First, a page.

Will the Netflix Drama Have a Happy Ending?

| About: Netflix, Inc. (NFLX)

Stocks can often provide more drama than action movies.

Netflix Inc. (NASDAQ:NFLX), an online movie rental subscription service, is no different. Having reached a record high of $304.79 in July, Netflix stock closed at $232.24 on Wednesday, Aug. 17, 2011. Netflix has a current market capitalization of about $12.2 billion, and a P/E ratio of about 59, after having reached at its height a market capitalization in excess of $16 billion and a P/E ratio of over 78.

Traders and investors justified such hefty valuations by pointing to the company's impressive annual sales growth estimated at over 52% for 2011. However, following the adoption of a new pricing strategy, Netflix reported earnings of $1.26 for the quarter ending June 2011, beating analyst estimates of $1.11, but missed revenue forecasts. In addition, Netflix announced expected revenues for Q3 2011 at about $805 million, substantially below analysts' forecast of $845 million.

Although current stock valuations for Netflix continue to be hefty, despite the recent stock price pullback, some are maintaining faith following the company's announcement that it expects revenues to top $1 billion in Q4 2011.

The movie script is set. The climax is now tied to Q4 2011. Either Netflix will restore faith in its business model by meeting its own revenue forecast, or it will fall flat on its face for failing to deliver on its promise. With hefty valuations, it is risky to buy the stock outright given recent volatility in the broader market, as well as volatility in the company's own revenue forecast. At the same time, it is also risky to short the stock given that Netflix boasts one of the highest short interests in the market at about 20%.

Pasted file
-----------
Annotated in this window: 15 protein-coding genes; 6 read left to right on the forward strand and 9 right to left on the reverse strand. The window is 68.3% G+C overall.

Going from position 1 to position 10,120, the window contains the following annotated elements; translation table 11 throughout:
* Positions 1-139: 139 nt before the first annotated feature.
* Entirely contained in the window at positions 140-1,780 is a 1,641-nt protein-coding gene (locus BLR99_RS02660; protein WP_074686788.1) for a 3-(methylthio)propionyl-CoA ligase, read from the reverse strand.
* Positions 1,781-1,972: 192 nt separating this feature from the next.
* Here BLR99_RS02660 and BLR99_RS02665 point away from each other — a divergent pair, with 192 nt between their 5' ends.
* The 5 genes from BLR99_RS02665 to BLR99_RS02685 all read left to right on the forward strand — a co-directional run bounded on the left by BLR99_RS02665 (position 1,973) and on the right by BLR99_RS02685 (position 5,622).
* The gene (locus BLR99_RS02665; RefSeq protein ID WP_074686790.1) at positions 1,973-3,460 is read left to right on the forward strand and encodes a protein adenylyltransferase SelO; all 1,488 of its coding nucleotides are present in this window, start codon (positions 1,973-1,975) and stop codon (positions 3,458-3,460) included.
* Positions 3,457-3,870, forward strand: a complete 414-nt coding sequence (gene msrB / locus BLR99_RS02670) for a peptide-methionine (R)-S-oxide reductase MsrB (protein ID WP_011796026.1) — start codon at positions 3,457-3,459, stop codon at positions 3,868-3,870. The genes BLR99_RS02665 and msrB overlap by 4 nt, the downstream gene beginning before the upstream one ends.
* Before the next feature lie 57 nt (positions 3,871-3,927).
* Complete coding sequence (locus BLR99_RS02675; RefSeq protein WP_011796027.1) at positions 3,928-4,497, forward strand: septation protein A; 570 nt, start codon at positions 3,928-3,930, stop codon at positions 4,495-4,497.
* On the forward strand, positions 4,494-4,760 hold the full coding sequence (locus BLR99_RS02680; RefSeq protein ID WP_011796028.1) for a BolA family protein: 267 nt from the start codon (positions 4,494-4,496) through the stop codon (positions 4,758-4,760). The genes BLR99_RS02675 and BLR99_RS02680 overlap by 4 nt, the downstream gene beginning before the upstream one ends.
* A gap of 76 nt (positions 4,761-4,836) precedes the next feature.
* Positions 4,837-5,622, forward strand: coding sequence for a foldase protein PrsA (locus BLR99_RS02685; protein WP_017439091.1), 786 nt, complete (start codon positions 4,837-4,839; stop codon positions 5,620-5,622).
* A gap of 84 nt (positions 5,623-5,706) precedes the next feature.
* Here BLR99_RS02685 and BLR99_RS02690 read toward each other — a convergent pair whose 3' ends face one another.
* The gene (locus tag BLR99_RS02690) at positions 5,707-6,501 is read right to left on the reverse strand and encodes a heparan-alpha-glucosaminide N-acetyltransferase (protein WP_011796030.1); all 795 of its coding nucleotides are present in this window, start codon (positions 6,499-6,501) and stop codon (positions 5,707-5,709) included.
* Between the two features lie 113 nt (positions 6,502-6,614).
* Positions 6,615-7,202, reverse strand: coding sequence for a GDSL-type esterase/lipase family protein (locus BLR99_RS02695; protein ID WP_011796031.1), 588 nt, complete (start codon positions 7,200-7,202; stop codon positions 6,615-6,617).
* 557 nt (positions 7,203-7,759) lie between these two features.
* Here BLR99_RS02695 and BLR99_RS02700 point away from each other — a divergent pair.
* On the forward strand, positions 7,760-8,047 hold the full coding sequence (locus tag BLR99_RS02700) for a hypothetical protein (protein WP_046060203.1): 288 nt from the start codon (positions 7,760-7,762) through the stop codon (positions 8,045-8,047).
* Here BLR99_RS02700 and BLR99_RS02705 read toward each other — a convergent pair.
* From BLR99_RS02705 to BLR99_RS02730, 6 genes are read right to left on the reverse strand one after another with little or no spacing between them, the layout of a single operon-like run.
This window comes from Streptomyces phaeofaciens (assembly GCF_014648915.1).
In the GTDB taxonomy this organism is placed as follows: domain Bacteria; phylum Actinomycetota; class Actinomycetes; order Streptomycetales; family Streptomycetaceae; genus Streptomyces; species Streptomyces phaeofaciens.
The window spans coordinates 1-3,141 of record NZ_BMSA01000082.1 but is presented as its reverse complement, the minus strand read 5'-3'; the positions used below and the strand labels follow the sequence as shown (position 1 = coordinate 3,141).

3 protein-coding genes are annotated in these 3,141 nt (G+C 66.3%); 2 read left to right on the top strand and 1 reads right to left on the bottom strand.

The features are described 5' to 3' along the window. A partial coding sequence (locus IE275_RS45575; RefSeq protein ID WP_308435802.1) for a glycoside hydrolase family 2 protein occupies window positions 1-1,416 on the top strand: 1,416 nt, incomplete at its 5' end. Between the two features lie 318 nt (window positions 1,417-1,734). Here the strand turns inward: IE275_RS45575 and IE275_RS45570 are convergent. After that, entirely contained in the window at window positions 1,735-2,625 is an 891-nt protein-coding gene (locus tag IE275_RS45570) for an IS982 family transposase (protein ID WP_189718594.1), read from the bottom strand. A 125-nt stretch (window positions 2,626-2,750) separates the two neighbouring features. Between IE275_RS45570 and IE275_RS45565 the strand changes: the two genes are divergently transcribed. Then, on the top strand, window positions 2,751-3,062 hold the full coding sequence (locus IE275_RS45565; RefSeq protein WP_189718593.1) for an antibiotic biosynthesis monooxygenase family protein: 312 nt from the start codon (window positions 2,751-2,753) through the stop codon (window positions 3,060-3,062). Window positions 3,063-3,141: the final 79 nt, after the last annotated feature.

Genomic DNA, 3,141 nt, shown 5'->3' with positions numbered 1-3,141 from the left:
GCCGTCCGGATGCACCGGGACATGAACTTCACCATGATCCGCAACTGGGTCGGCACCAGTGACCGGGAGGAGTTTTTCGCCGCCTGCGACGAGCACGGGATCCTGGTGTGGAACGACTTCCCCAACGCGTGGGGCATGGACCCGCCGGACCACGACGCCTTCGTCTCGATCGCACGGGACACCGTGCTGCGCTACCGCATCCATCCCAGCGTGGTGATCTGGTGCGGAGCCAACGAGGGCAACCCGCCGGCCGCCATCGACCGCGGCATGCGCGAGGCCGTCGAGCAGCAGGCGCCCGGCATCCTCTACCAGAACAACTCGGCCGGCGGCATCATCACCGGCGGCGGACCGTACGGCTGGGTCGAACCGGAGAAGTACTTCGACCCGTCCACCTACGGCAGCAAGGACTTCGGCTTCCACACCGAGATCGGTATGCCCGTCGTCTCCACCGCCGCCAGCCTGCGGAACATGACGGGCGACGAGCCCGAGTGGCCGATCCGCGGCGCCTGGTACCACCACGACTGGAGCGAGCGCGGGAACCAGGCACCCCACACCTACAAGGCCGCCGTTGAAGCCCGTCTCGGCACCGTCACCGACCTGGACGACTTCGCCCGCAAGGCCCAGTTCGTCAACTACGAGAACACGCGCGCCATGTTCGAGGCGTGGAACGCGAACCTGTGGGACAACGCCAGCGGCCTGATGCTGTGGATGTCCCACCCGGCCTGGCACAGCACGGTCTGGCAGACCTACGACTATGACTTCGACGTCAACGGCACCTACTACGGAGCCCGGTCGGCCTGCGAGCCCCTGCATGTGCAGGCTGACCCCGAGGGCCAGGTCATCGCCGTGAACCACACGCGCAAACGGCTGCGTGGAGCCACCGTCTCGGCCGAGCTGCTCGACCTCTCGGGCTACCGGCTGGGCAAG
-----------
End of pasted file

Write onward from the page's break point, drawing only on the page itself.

Either way, it is reasonable to expect Netflix share price to make a substantial move in either direction pending its revenue performance for Q4 2011. Although options are quite pricy at these levels, it may be justified to establish a direction-neutral position by buying March 2012 puts with a strike of 180, as well as calls with a strike of 285. However, with the current combined premium at about $30, it may be best to refrain from executing such trade at this time, but to place such trade on one's radar, awaiting a drop in implied volatility levels (in case VIX index drops back to the low 20s).

In the meantime, continue enjoying the flick.

Disclosure: Author has no positions in Netflix.